I can’t tell if Jon Mollison wrote his recent post “The False Façade of ‘Smart’ Writing” in reaction to this one of mine. I don’t think so, because (a) Jon seems like the kind of guy who would say so if he was, (b) we’re talking about two different things, and (c) I happen to agree with Jon here (emphasis mine):
Complexity is Not Clever
Anyone that’s ever dealt with higher level mathematics knows that the guys at the top of that particular field spend a great deal of time searching for ways to reduce complexities in their proofs. A concept that can be proved using 100 pages of matrices and high order differential equations is nice, but it’s so much more satisfying when the same concept can be proved using three simple equations? In the same way, a door stopper of a novel that chases six independent plot threads that interweave all over three continents to bring them together in one big final resolution can be satisfying, but it’s so much more satisfying when the same concepts and themes can be fully explored within the confines of a single story. Some of the most powerful mathematical proofs are the most beautiful.
Assembling complex tales require a lot of effort, but so does digging a ditch. We instantly recognize that effort doesn’t translate to brains in the latter, so why do so many want to believe that spending inordinate amounts of time and effort bolting extraneous details onto a simple exploration of a theme translates to proof of higher order intelligence? Particularly when the authors who brag of their epic achievements typically go on to brag about how hard it was to craft the story and track all of the little details. A case could be made that a straight-head writer who bangs out prose and plots by the seat of his pants would need eidetic memory and a level of creativity bordering on insane to build a tale like that, but most writers feel the need to humble brag about how extraordinarily hard they worked on their masterpiece, how much effort it took, and how long it took.
If you’re working that hard, maybe you aren’t as smart as you think you are, ace.
Well, I agree with him here. To be fair, I did discuss my writing process in my post, but it wasn’t to brag. In fact, a very good writer I respect very much described and recommended a very similar approach to me. And in fact, check out my last bullet point:
- Less is more. I’m always on the lookout for eliminating needless words, sentences, and paragraphs.
This is all by no means a humblebrag about how long writing took. I’m talking about a 90,000 word novel (that I pared down from 120,000 words) I worked on in my spare time, for God’s sake. I’m embarrassed by how long it took.
Jon makes another great point I happen to agree with (emphasis mine):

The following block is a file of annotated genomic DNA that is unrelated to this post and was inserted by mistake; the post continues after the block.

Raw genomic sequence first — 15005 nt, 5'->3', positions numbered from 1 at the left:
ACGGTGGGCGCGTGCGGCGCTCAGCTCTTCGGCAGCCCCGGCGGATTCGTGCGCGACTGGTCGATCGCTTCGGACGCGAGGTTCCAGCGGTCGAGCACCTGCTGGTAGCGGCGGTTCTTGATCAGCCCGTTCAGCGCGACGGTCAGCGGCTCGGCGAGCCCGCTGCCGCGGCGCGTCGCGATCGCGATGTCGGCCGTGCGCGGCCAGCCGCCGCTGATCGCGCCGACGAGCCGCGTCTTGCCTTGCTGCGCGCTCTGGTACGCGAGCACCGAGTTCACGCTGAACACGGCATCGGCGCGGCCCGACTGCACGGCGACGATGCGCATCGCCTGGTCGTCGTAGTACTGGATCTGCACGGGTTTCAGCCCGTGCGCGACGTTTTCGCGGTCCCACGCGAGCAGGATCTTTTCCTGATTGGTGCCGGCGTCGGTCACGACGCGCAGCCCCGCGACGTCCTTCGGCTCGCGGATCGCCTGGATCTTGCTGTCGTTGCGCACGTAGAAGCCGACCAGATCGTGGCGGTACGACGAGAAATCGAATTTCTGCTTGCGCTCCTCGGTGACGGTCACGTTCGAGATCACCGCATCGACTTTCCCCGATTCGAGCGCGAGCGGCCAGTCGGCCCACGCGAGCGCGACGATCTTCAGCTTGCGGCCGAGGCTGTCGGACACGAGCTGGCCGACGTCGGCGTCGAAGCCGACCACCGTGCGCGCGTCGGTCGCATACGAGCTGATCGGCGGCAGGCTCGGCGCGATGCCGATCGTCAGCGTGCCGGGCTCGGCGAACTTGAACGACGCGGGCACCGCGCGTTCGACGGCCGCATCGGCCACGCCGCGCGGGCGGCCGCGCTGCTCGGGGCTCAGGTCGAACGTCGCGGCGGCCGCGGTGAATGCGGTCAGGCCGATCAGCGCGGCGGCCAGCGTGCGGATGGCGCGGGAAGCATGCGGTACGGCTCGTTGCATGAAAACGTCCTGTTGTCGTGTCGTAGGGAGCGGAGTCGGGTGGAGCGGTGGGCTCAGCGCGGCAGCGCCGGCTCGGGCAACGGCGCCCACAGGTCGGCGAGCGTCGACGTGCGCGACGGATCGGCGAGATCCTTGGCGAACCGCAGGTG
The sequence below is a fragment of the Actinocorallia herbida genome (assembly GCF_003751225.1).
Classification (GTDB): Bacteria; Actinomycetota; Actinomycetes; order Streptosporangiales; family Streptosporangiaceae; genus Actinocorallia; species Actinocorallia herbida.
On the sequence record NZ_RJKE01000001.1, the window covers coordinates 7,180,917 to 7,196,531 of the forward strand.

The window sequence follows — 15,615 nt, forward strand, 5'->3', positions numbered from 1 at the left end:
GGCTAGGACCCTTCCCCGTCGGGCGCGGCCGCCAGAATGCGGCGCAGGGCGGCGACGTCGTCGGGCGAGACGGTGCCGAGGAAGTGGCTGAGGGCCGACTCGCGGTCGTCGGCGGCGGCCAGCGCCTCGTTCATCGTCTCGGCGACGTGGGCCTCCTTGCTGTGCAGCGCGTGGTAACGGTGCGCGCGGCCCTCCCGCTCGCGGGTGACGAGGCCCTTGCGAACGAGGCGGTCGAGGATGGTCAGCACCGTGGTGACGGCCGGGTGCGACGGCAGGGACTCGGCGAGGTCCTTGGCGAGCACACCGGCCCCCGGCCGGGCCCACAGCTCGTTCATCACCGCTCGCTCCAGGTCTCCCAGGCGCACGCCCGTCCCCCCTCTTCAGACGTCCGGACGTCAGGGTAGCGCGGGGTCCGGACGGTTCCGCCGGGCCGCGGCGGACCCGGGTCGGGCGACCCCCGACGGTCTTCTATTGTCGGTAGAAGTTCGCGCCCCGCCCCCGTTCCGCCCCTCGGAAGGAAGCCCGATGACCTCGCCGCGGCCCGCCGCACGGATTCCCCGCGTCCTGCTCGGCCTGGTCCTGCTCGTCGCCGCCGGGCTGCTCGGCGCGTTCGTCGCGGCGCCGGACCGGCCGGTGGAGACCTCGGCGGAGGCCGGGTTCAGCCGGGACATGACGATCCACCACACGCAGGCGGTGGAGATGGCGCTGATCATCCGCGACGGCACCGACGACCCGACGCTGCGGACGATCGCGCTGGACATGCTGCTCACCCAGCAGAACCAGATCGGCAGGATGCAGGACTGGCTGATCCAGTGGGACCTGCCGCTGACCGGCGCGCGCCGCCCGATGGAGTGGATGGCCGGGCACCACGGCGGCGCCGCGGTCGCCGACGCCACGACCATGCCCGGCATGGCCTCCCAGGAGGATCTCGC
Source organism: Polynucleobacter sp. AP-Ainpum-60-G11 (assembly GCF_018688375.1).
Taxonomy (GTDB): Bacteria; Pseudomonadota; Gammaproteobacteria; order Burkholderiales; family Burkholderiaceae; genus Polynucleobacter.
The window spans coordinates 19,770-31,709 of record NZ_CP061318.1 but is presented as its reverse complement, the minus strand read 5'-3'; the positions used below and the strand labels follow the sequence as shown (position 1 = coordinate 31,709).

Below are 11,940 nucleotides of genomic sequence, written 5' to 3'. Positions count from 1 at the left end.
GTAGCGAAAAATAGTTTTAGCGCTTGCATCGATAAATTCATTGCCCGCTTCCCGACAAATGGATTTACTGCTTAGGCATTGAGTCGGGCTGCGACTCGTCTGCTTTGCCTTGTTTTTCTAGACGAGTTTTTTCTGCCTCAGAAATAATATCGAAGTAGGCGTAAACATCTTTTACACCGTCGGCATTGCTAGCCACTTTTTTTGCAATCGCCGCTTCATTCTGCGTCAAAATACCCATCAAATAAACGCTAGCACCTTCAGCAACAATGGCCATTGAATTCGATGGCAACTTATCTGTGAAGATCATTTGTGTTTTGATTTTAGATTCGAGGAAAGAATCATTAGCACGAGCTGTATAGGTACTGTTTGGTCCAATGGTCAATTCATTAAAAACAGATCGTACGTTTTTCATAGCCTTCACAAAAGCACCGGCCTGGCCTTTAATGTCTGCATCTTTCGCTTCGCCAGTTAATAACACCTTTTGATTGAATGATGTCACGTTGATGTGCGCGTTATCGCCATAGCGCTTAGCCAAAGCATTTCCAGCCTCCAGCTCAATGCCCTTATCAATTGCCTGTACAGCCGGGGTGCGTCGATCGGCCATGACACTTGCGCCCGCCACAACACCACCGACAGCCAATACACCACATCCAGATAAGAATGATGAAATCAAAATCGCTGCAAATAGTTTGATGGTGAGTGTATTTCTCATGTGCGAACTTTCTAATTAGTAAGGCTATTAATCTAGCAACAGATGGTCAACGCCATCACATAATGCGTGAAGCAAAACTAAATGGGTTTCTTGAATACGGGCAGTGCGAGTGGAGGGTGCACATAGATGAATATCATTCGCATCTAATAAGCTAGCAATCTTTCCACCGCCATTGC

Adult Does Not Mean Smart
Another sleight of hand that the midwits like to pull to justify an inflated sense of worth is equating “adult” with “smart”, and it’s just as much bunk as the first. This is not to say that all adult media is always dumb, just that there exists a lot of space in the venn diagram where those two terms do not overlap.
Hell, most of the “adult” novels I’ve read were half-witted excuses meant to justify the author’s own inability to grasp the basics of morality, duty, and honor. But the nihilists among us have adopted a self-satisfied smugness that all too many people on the left hand side of the intelligence bell curve mistake for genuine ability, and they at least have enough cunning to wrap their bleak and ill considered worldview up in a nice little bow of “live for today and let tomorrow care for the consequences”.
But as for me, I’ll take genuine wisdom and intellect over the feigned superiority proclaimed with great volume and repetition by those who mistake influence and connections over talent and skill.
Even if that precludes me from winning any major awards or ever being listed in the annals of woke history.
I couldn’t agree more. I hate snark, nihilism, and moral equivalence as much as Jon. If you are an existential who thinks life is meaningless, there are plenty of French authors for you to read. Go be depressed and depressing somewhere else. I’d rather read about spaceships and swordfights, thanks.
Unrelieved bleakness, endless moral ambiguity, amorality, and immorality (Shock! Transgression!) are what angry teenagers think is “adult.”
To Jon’s last paragraph, the funny thing is I do consider Jon a top-tier writer. I also realize I don’t have a review of his novel Sudden Rescue on my blog! I could’ve sworn I reviewed it after I read it. This will need to be rectified.
Anyway, if Jon was referring to me and my slightly strident post, well, he has every right to do that. I would just find it strange since we seem to be of one mind on these things.
And if Jon wasn’t, then carry on as usual all of you.
Note: Normally, I’d just be leaving comments on Jon’s blog instead of writing reaction posts, but comments don’t seem to be working on his site for some reason.